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THE SCOOP ON SPORTS

THE SCOOP ON SPORTS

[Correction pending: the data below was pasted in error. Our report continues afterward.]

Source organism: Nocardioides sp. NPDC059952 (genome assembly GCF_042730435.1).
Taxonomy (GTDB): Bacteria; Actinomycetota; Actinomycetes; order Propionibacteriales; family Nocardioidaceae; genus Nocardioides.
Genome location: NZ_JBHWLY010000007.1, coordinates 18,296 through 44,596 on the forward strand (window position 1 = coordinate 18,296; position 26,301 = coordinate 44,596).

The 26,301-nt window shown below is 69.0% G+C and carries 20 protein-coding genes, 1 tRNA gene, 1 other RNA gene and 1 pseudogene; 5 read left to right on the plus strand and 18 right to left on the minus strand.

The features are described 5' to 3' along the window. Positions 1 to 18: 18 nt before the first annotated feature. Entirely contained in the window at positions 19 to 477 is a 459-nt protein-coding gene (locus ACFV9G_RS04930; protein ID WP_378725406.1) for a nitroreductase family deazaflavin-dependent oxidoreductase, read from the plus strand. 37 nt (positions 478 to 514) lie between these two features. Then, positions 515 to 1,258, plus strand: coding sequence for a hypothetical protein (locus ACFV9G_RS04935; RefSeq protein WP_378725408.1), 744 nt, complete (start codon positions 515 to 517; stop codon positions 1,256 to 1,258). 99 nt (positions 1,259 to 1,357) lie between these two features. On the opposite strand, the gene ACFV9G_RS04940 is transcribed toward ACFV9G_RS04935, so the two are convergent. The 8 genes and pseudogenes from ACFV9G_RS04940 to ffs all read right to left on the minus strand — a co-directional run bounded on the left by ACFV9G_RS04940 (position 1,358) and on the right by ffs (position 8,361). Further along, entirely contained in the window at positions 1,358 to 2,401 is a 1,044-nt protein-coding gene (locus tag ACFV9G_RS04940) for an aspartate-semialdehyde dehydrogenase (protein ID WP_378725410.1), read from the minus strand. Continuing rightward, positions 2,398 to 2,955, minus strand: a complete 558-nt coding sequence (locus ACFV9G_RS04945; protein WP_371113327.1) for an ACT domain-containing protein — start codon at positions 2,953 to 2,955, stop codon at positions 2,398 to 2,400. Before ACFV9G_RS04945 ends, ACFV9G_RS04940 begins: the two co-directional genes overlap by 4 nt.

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THE LEGACY OF NEGRO LEAGUE BASEBALL Baseball fans worldwide admire, respect, and miss the days when the Memphis Redsox played hardball against the world’s best African-American baseball players at Dr. W.S. Martin Stadium. In 1924-1925, 1927-1930, 1932, 1937-1962 , Memphis Red Sox games were a fixture on Sunday afternoons after church. Recently the Bluff City played host to a reunion of Negro League baseball players. On hand to sign autographs, field questions, and provide insight on this unique era of professional sports was Memphian Joe B. Scott, outfielder with the Red Sox for nine seasons, Scott also played with the New York Black Yankees and Pittsburgh Crawfords, and in Canada. Joe B. In this Flyer exclusive interview Scott articulates some of his memories of playing baseball in the Negro Leagues. For more details on Negro League Baseball log onto www.nlbpa.com and also check out www.ynlbpc.com. Flyer: Talk about Martin Stadium, the home of many Memphis Red Sox games, What was the venue like? Scott: The stadium was beautiful, it seated about 8 thousand people, and the front entrance was on Iowa Street, which is now named Crump Blvd. Flyer: Tell me about traveling in those days on buses for long periods of time without air conditioning, and modern luxuries? Scott: The bus driver was the mechanic, the bus would break down and be fixed by the driver / mechanic. We traveled all over Philadelphia, New York City; for example we would leave Memphis on Friday night after a ball game and drive all the way to New York to play a triple header... Two games in Yankee Stadium, and travel to play a single game that same night in Bushwick, New York. Flyer: Talk about some of the great players you played against -- like Jackie Robinson, who played with the kansas City Monarchs and became the first African American Player in the Major League with the Brooklyn Dodgers on April 10, 1947, Satchel Paige, and Josh Gibson, and the list goes on. Scott: I played with Satchel Paige six years in All-Star games where we played against mixed teams like the House of David. After the World Series we (Negro League All-Stars) would play the major league all stars. Flyer: Can you recall any other standout players you remember competing against in the days of Negro League Baseball? Scott: A great memory is when I got a chance to play against Willie Mays when he come up. And, I would say he’s one of the greatest outfielders of all-time. Mays was in high school and he joined the Birmingham Black Barons. We played in Huntsville, Alabama and he climbed a picket fence to get a line drive off of my bat. And I said kid you going to be a good ball player. I’m about ten years older than Willie Mays. Flyer: How special is it to see people in Memphis paying tribute to the Red Sox and the Negro League brand of professional baseball? Scott: It’s wonderful. I’m glad to see it happen. To bring history up to date, people can look back and say they didn’t know this but now they know some parts of the history of the Negro League, which was one of the most powerful money making sports for team and stadium operations for owners. Flyer: What do you tell young people about hard work paying off in sports and in life? Scott: Go to school everyday, learn something new everyday, stay in good company, and listen to your mother and father and when you go into sports listen to your coach and you can be a winner. Flyer: What was the longest game you ever played in with the Memphis Red Sox? Scott: 14 innings in 1949 here in Memphis at Martin Stadium. In the bottom of the 14th inning I hit a home run to defeat the New York Cubans 1-0.

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